Pashinyan’s opponents want him out over what they say was his disastrous handling of the recent Nagorno-Karabakh clash.
Ethnic Armenian authorities in Nagorno-Karabakh have accused Azeri forces of capturing several dozen of their troops, putting further strain on a ceasefire deal that brought an end to weeks-long fighting in the disputed region and its surroundings last month.
The Russian-brokered deal halted a six-week conflict between Azeri and ethnic Armenian forces over the region and its surrounding areas, locking in territorial gains for Azerbaijan.
Moscow has deployed peacekeepers to police the ceasefire, but skirmishes broke out on Sunday, which Azerbaijan and Armenia each blamed on one another.
Four Azeri troops were reported killed in the fighting and six ethnic Armenians wounded.
In a new setback on Wednesday, Nagorno-Karabakh’s defence ministry said it had lost contact with several military positions late on Tuesday in areas that were supposed to remain under its control according to the November 10 ceasefire deal.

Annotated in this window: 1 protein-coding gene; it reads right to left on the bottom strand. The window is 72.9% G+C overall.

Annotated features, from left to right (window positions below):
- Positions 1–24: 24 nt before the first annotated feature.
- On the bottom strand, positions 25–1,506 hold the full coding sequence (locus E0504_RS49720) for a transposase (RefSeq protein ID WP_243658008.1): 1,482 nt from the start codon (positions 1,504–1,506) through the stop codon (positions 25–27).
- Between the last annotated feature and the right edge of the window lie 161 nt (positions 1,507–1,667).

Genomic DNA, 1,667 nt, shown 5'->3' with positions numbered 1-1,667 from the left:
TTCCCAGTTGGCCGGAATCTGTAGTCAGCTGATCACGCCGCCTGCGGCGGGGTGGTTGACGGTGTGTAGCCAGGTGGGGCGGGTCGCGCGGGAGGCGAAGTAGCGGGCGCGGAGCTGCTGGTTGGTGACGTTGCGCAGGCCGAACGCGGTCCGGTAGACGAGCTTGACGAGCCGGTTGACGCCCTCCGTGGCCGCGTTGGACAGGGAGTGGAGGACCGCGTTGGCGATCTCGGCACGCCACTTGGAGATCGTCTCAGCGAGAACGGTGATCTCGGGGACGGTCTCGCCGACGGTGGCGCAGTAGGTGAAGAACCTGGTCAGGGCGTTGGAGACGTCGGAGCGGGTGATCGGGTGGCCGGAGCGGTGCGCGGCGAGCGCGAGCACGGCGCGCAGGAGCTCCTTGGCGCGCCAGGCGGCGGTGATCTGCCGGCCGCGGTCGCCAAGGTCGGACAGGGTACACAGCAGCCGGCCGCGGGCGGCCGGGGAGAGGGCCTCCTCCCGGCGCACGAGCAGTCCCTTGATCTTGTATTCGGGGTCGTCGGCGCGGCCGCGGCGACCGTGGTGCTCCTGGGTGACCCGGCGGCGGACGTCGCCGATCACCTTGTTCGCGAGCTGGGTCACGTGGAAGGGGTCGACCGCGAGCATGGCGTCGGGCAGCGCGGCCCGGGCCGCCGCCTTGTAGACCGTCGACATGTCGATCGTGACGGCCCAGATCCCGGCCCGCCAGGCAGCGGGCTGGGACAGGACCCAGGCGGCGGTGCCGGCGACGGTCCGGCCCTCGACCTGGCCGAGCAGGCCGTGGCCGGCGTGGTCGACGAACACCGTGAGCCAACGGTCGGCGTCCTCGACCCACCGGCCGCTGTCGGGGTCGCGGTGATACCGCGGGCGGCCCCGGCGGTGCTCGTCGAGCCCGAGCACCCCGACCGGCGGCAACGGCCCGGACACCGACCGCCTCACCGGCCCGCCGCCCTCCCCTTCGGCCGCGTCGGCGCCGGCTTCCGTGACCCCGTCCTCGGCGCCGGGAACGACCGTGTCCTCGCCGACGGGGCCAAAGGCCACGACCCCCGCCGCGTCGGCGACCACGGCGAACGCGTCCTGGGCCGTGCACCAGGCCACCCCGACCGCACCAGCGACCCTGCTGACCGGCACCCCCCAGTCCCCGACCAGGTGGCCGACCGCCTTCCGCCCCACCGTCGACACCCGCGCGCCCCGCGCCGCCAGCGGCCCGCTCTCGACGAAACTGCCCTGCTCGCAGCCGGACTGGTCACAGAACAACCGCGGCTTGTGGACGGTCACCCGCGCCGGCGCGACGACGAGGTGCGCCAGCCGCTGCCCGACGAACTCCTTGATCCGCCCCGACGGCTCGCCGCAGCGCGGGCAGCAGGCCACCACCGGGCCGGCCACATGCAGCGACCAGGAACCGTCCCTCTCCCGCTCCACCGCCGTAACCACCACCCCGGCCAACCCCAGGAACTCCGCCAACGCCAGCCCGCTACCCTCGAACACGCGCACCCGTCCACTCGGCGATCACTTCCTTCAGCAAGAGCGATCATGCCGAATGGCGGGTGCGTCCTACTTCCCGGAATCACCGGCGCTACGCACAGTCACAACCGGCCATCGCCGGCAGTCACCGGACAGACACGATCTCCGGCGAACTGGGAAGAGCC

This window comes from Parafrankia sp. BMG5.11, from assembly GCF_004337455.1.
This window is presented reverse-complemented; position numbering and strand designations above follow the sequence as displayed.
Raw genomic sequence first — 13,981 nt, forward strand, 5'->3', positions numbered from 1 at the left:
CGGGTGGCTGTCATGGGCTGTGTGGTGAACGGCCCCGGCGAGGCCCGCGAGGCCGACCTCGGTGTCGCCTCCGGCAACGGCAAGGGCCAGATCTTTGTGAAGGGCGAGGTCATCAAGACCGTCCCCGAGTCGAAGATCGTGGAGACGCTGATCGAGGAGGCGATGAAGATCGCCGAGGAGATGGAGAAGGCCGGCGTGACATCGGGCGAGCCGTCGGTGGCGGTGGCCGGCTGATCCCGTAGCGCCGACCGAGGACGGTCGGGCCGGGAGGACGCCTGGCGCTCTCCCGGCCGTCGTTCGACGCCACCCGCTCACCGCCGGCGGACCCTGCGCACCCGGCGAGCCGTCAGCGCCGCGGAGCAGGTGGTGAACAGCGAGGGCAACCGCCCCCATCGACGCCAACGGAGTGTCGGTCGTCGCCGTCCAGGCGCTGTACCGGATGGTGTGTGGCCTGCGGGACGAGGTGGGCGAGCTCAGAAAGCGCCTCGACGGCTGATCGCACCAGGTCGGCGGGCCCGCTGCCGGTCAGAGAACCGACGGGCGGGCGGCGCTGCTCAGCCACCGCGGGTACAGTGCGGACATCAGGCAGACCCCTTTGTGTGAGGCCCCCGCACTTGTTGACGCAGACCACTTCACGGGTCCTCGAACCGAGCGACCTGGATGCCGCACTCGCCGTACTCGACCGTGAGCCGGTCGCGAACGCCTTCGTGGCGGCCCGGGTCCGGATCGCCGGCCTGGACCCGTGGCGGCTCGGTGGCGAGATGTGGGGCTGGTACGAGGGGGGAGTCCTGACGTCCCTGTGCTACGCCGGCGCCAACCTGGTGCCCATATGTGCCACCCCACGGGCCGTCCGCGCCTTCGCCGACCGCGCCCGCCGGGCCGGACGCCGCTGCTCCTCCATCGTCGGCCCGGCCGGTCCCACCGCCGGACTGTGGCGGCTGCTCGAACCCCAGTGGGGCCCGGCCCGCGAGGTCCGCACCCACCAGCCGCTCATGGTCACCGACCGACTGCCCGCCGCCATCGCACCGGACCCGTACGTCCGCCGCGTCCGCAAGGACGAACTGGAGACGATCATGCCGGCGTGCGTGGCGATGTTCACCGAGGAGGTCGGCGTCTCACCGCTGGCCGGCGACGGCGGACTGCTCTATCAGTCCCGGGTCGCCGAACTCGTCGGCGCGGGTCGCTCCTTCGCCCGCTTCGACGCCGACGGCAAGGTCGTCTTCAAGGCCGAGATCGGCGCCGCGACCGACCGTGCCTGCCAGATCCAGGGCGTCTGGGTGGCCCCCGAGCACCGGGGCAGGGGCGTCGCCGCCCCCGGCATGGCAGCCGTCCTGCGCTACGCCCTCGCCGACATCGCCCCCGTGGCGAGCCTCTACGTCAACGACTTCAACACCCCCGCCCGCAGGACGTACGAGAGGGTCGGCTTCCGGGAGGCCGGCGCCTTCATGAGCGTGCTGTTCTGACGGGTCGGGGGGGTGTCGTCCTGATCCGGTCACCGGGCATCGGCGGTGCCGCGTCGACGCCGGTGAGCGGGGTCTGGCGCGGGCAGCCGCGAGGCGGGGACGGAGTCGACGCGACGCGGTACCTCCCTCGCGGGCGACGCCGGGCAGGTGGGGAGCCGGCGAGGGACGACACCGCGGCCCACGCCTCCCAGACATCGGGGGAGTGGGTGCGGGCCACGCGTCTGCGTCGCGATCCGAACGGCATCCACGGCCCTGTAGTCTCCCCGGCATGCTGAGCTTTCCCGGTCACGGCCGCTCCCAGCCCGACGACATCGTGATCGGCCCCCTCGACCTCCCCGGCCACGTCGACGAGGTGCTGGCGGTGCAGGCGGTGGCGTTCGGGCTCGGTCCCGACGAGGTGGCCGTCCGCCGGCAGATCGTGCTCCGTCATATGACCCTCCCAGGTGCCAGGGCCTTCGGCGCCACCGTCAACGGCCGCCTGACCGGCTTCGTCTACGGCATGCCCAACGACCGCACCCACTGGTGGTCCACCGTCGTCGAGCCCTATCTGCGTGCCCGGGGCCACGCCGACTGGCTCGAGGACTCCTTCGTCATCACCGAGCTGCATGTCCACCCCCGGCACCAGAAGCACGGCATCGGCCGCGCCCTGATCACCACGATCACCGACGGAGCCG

There was no comment by Azerbaijan’s defence ministry.
Nagorno-Karabakh’s ministry said it had failed to locate the troops despite carrying out search operations through the night.
Hours later, regional head Arayik Harutyunyan said the troops had been captured and accused Azerbaijan of a “provocation”.
“Several dozen servicemen were taken hostage by Azeri forces in the direction of Ktsaberd village, and the defence ministry is currently trying to figure out all the circumstances,” Harutyunyan said in a pre-written speech posted on his Facebook page.
Later, Armenia’s defence ministry said Russian peacekeepers had helped lead a number of Armenian troops out after they had been encircled by Azeri forces, the Interfax news agency reported.
It was not immediately clear if they were the same troops who had been reported captured.
Armenia and Azerbaijan said earlier this week they had started swapping prisoners captured during the conflict that erupted at the end of September and claimed at least 5,000 lives, including civilians.
Separatists in Nagorno-Karabakh claimed independence in a 1990s war that left approximately 30,000 people dead. No country, including Armenia, has recognised their claim to autonomy.
France, Russia and the United States brokered a ceasefire in 1994 but failed to bring about a lasting political resolution to the territorial impasse.